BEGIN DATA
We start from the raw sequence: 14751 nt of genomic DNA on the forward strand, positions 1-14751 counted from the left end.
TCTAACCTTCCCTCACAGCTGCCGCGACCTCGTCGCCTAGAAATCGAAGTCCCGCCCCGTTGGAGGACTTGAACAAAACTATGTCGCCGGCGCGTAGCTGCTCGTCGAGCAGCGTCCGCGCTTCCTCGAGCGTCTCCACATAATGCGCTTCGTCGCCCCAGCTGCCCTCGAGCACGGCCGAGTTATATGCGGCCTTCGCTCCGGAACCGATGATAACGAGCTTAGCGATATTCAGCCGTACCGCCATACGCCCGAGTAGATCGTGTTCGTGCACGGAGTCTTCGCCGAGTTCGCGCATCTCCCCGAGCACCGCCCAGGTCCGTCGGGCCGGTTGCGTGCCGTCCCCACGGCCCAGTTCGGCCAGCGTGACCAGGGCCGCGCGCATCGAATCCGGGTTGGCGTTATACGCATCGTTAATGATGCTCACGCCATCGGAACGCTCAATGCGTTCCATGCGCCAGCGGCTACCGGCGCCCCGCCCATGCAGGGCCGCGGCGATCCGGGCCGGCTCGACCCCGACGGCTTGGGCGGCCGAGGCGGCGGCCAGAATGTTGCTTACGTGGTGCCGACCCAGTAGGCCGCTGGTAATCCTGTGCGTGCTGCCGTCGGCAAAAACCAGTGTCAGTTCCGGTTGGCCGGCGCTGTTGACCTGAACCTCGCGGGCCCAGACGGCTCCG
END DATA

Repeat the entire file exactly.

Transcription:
We start from the raw sequence: 14751 nt of genomic DNA on the forward strand, positions 1-14751 counted from the left end.
TCTAACCTTCCCTCACAGCTGCCGCGACCTCGTCGCCTAGAAATCGAAGTCCCGCCCCGTTGGAGGACTTGAACAAAACTATGTCGCCGGCGCGTAGCTGCTCGTCGAGCAGCGTCCGCGCTTCCTCGAGCGTCTCCACATAATGCGCTTCGTCGCCCCAGCTGCCCTCGAGCACGGCCGAGTTATATGCGGCCTTCGCTCCGGAACCGATGATAACGAGCTTAGCGATATTCAGCCGTACCGCCATACGCCCGAGTAGATCGTGTTCGTGCACGGAGTCTTCGCCGAGTTCGCGCATCTCCCCGAGCACCGCCCAGGTCCGTCGGGCCGGTTGCGTGCCGTCCCCACGGCCCAGTTCGGCCAGCGTGACCAGGGCCGCGCGCATCGAATCCGGGTTGGCGTTATACGCATCGTTAATGATGCTCACGCCATCGGAACGCTCAATGCGTTCCATGCGCCAGCGGCTACCGGCGCCCCGCCCATGCAGGGCCGCGGCGATCCGGGCCGGCTCGACCCCGACGGCTTGGGCGGCCGAGGCGGCGGCCAGAATGTTGCTTACGTGGTGCCGACCCAGTAGGCCGCTGGTAATCCTGTGCGTGCTGCCGTCGGCAAAAACCAGTGTCAGTTCCGGTTGGCCGGCGCTGTTGACCTGAACCTCGCGGGCCCAGACGGCTCCG